Missile Command (GameBoy)

Aaaaah, Missile Command. One of the most storied and respected arcade hits of all time. A hit classic that saw comparable success on home systems. Missile Command was a staple of the Atari family for generations. This made it an interesting break with tradition when the game was then ported to the Nintendo handhelds. Ports that hold up tremendously well compared to the arcade original and even surpass some of Atari’s own ports.

To those unfamiliar with the game, the premise is simple. You play as a commander charged with the defense of Earth’s cities in the face of a brutal, alien invasion. Missiles rain down from the sky, which will surely leave the planet in ruins without your intervention. Your solution are batteries which fire counter-missiles into the sky. Intercept as many attacks as you can while keeping as many cities as possible in tact. No matter how long it takes.

Each round of Missile Command grants you an assortment of counter-missiles to use. The original arcade had 3 batteries of 10 missiles each, which was cut down to just 1 battery for the home console releases. The handheld ports bring that total back up to 2 (mapped to A and B respectively), which puts these versions on the same level as the Atari ST port.

Both batteries have 15 missiles available per round, though they too can be destroyed if you allow them to be hit. Unlike the cities, however, lost batteries are replaced in the next round.

Counter-missiles are special, in that their explosions last quite a while. You don’t need to hit the enemy projectiles head-on, rather you predict where their trajectory will lead them. Explosions lasts for so long that you can potentially down multiple enemy missiles with only a single one of your own. This makes for a very strategic experience as the number of projectiles and their speed increases. You only have so many shots to make, so you want to make them count. Where do you shoot to take down multiple targets at once? Do you deal with the optional targets or let them slip by? Will you sacrifice a few cities to reduce how many you must defend?

These moments of rapid decision-making are what makes Missile Command a timeless experience. Each session is fresh, presenting new challenges and dramatic moments. If you let yourself slip into the mindset of a soldier charged with Earth’s last line of defense, it gets quite intense.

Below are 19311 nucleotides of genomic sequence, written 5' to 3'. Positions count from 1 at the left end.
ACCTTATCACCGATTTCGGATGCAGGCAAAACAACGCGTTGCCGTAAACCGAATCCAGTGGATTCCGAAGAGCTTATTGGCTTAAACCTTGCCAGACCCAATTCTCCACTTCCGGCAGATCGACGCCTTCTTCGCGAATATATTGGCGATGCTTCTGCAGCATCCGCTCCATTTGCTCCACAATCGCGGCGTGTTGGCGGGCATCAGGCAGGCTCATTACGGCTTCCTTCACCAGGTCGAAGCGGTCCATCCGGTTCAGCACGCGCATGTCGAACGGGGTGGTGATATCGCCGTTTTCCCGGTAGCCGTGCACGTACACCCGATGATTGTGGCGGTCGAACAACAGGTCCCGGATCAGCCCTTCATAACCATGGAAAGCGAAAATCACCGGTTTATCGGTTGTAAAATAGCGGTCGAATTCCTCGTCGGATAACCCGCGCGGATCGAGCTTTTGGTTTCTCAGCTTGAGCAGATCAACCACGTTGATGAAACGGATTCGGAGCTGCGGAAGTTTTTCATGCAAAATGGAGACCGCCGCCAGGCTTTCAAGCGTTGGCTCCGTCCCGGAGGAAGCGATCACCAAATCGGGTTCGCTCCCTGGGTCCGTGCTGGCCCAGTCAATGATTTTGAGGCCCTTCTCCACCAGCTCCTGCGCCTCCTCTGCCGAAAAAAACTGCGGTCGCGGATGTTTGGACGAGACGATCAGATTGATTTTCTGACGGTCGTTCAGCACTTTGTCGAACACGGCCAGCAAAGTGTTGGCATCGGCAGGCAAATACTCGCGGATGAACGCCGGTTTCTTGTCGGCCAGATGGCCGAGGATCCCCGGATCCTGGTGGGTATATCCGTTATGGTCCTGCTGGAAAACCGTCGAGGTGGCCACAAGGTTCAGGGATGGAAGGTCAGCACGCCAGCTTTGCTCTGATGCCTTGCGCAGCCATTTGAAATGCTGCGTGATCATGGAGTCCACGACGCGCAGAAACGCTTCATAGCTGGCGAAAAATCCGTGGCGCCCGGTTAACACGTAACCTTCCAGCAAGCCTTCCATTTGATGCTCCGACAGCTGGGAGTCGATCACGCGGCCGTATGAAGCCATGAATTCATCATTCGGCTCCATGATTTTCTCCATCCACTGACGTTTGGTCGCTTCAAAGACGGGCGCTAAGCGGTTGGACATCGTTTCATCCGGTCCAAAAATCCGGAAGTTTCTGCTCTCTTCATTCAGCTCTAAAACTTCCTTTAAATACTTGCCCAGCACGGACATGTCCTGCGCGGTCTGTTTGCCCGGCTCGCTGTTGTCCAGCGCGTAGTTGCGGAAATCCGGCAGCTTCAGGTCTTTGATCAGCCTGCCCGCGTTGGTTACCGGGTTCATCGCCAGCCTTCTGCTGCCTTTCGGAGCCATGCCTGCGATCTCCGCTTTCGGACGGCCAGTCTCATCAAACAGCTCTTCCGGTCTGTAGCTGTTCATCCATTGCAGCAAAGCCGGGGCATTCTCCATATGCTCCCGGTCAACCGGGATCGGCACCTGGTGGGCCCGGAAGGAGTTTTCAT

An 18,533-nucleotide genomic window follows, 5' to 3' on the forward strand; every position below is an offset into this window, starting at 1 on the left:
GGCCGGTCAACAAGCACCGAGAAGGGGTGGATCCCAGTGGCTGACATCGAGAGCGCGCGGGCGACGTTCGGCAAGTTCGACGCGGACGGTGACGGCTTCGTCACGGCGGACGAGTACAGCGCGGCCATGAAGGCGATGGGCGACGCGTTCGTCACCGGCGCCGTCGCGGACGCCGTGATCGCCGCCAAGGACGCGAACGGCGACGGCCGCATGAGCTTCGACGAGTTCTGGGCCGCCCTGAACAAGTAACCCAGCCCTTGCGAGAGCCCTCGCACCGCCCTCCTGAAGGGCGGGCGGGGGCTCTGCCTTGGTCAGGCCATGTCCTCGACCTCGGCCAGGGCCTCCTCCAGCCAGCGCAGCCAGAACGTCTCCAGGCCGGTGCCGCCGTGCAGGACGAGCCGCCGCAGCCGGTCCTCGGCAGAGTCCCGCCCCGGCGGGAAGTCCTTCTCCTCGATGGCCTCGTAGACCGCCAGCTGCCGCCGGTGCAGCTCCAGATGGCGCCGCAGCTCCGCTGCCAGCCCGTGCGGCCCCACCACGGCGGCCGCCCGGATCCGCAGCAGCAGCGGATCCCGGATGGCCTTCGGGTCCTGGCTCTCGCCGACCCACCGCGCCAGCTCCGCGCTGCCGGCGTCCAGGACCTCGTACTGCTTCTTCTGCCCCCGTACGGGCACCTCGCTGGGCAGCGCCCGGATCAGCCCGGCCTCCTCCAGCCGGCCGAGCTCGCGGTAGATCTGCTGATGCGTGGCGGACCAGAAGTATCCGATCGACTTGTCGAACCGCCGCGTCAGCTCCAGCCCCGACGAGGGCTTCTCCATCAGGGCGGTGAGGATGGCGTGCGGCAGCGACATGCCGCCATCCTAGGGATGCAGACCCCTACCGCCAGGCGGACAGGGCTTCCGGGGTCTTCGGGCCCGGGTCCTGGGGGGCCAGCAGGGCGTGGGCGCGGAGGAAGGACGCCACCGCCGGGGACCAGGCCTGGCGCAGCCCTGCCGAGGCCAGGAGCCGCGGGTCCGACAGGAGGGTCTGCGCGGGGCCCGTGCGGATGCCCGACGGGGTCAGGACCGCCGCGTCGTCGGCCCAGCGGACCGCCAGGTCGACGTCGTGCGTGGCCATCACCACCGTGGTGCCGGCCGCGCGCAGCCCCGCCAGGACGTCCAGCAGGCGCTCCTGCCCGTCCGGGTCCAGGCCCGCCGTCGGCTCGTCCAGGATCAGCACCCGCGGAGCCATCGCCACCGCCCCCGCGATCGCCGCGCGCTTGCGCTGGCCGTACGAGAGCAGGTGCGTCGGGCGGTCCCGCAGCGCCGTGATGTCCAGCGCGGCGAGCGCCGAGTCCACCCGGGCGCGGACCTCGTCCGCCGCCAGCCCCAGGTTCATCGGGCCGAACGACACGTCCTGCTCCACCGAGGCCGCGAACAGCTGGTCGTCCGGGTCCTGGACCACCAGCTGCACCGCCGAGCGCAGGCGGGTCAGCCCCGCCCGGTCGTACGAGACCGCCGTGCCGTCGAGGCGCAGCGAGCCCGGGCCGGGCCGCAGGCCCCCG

The GameBoy color port benefits heavily from the improved art. Detailed backgrounds make cities more identifiable than the generic colorswaps of old and enemy vessels look more convincing as well. We also got a proper reticle for targeting now, which is more of a plus than you might expect. On the Atari 2600, your reticle was just a tiny rectangle that was easily lost in the chaos. The added clarity makes the hectic moments even more fun, owing to it feeling more fair.

I will say that the added cutscenes feel a bit overindulgent. You got these goofy cartoons about national landmarks that play between transitions to different levels. They are funny and look nice for the GameBoy, but get obnoxious on repeat plays. You can’t skip them and I find that they break my focus too much.

If you want to experience Missile Command and a real arcade cabinet isn’t viable, then this GameBoy port is remarkably sound. Having 2 batteries to work with gives this port an advantage over the home console versions, and it’s otherwise true to the original game. The presentation is also excellent and the cutscenes—while a bit of a drag—are only a minor nuisance.

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